Bag Ban Bothers Grocers

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Did you see where the association representing grocers at Stop and Shop (correction) thinks the new local plastic bag bans that have either been enacted or are on the way, are unconstitutional? A spokesman claims the  ban “ rests on false, exaggerated and uncorroborated claims.”

The Town of Mamaroneck Board is weighing whether or not to provide an Environmental Impact Statement.

What do you think?

4 thoughts on “Bag Ban Bothers Grocers

  1. It is not the Union representing the employees that opposes the ban; it is an association of grocers, the employers that operate the stores. Please issue a correction.

  2. Excellent “lawyering” by Food Industry Alliance! Town needs to learn a thing or two about how it acts as now its been shown it will be held responsible.

    Time for every little hinky-dink government to get out of the role of parenting. There are places for government intervention in the free-market system. Quite appropriate that the attempt to tell merchants what kind of bag can’t be used in a locality is being recycled. There are better solutions, the state has provided one and that should be modified if proven to be necessary.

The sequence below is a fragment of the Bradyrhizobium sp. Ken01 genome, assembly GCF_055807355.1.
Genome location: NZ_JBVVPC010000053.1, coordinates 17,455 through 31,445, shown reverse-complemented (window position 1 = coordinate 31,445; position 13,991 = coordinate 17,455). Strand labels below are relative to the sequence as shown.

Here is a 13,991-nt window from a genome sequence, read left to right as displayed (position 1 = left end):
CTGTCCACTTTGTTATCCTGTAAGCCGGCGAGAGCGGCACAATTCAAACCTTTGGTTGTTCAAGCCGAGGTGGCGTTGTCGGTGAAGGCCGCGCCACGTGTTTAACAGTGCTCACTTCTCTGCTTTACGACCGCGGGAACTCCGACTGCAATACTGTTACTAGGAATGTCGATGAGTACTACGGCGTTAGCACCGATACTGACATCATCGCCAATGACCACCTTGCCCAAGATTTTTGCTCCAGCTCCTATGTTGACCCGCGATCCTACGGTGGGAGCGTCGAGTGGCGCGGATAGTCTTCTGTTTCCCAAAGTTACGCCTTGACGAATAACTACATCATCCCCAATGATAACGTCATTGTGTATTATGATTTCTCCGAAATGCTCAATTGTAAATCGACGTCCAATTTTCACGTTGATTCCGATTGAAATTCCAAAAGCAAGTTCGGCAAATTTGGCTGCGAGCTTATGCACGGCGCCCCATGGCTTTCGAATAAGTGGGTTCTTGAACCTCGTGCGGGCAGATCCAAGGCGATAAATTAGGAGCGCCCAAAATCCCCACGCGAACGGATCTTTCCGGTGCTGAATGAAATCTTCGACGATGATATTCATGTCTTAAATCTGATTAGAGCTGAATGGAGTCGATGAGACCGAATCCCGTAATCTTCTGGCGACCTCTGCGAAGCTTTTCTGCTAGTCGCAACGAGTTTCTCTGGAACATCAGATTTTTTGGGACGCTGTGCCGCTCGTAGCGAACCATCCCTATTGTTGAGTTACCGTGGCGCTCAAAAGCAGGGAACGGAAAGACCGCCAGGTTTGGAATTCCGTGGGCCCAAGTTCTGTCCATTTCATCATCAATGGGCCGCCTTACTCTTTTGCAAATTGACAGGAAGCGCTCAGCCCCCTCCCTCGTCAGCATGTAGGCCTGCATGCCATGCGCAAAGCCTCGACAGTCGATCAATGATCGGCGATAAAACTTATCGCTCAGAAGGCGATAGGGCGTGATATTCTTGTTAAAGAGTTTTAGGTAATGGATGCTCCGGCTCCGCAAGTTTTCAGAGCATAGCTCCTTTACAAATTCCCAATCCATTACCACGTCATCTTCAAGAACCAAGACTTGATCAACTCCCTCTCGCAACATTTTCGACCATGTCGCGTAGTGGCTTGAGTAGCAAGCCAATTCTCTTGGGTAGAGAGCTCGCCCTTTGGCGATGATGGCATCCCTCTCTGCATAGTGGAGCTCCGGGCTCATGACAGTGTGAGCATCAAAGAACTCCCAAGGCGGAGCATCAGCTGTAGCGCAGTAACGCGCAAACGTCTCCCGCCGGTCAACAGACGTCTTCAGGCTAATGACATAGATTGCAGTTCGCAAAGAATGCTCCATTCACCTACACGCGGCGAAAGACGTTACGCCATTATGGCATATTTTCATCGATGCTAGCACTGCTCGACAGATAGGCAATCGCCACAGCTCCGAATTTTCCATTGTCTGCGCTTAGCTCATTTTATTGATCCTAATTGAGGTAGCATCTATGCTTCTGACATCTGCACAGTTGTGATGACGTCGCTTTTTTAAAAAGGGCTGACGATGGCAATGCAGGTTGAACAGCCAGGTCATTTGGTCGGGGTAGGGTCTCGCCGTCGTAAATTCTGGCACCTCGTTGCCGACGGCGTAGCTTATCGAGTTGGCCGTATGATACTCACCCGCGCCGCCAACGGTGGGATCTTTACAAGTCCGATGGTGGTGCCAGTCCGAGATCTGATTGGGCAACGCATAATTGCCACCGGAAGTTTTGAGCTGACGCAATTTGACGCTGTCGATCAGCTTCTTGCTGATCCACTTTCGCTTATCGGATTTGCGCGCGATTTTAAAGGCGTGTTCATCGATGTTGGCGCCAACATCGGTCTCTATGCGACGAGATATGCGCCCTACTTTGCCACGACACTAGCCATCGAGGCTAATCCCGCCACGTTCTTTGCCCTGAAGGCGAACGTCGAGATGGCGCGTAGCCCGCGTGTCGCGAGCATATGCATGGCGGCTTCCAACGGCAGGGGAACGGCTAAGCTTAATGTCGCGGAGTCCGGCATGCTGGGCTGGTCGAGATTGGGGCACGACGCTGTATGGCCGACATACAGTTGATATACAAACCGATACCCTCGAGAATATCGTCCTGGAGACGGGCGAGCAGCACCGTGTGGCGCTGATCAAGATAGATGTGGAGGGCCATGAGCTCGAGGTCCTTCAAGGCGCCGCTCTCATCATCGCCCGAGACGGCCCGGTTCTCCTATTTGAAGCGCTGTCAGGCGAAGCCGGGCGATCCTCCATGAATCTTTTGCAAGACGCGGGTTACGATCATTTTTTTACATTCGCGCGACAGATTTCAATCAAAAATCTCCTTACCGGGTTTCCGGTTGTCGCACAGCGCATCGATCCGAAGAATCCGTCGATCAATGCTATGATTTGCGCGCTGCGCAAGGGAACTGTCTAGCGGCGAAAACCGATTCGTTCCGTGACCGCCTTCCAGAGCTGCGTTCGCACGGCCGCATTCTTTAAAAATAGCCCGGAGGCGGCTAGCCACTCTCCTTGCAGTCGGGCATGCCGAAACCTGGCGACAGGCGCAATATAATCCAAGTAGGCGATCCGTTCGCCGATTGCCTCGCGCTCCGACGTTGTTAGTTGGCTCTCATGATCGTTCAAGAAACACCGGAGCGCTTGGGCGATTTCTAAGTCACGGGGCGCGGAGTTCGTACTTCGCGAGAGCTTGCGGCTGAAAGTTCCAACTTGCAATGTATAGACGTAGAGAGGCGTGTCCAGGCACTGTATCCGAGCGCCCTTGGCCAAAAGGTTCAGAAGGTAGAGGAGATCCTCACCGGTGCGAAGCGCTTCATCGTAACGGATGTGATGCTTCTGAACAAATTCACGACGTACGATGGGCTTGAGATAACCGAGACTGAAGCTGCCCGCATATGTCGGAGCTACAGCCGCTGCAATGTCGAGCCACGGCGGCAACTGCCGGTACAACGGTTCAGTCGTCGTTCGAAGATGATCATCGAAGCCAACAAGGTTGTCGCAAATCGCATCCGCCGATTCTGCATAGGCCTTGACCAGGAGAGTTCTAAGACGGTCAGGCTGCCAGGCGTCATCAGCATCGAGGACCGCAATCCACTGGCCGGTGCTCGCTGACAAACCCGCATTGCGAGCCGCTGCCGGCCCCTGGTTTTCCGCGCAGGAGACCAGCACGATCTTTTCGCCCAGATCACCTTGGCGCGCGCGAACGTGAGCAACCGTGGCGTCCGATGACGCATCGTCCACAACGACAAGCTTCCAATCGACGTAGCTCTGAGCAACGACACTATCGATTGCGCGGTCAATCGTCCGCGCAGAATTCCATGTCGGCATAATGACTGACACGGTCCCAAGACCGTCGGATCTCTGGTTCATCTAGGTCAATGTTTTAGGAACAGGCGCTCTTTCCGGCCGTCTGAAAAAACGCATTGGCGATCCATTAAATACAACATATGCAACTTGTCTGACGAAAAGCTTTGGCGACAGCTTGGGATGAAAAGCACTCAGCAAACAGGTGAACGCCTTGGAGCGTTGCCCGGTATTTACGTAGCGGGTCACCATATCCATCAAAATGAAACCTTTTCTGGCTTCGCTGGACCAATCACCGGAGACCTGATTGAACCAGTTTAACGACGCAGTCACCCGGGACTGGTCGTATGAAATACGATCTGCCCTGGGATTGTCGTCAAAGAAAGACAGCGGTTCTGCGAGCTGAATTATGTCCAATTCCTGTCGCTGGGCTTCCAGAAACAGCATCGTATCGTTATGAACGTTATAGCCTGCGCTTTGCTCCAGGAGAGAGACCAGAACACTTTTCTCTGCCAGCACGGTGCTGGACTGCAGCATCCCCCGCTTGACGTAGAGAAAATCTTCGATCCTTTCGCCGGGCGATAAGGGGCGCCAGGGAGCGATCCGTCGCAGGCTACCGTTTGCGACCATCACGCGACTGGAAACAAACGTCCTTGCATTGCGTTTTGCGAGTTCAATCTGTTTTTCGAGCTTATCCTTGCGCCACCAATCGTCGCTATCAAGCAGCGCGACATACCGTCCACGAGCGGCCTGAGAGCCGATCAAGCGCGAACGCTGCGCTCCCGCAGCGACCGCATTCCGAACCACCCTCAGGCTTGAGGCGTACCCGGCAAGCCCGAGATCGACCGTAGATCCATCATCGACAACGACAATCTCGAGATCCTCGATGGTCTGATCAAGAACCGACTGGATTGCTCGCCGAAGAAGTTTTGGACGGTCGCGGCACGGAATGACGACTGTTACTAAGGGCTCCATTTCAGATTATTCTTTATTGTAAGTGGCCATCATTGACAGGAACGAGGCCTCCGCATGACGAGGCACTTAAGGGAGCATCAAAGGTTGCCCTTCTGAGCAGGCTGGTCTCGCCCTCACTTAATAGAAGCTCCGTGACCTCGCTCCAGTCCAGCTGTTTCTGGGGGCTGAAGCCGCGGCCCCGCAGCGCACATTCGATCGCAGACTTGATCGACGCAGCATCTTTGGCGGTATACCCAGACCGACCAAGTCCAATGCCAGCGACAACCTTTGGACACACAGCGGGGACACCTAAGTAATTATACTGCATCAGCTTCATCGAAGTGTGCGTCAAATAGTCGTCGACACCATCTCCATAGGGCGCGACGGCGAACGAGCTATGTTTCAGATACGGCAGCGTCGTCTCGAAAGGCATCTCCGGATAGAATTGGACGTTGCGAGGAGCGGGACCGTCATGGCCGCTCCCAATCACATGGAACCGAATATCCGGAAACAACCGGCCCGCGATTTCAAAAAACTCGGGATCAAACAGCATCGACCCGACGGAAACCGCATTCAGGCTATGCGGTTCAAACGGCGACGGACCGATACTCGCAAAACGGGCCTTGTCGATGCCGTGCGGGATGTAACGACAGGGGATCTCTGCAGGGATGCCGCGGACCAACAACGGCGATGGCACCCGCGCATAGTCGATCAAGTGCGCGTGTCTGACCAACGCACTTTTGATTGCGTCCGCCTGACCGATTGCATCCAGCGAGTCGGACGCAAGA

Collect taxes/fees for costs imposed/services provided, hold individuals responsible for their actions, and get out of the way.

  3. I’m all for banning plastic bags, but I can understand how it could be a problem for grocers, especially large grocers, who are allowed the use of plastic bags in some locales, but not others. But here’s the thing, if they would only promote a program to somehow use FEWER plastic bags. I mean, do they really need to double-bag as often as they do? Is there a logical reason for putting things like a six pack of drinks or a gallon jug of bleach in a plastic bag? And what’s up when they use a whole bag for a solitary item? What they need to do is train their baggers to think before they bag something. Everything doesn’t need to be bagged, and double bagging is, nine times out of ten, just a waste of bags – and money, and fossil fuel. Why can’t we go back to leaving it up to the shopper whether to use paper or plastic (or cloth)?

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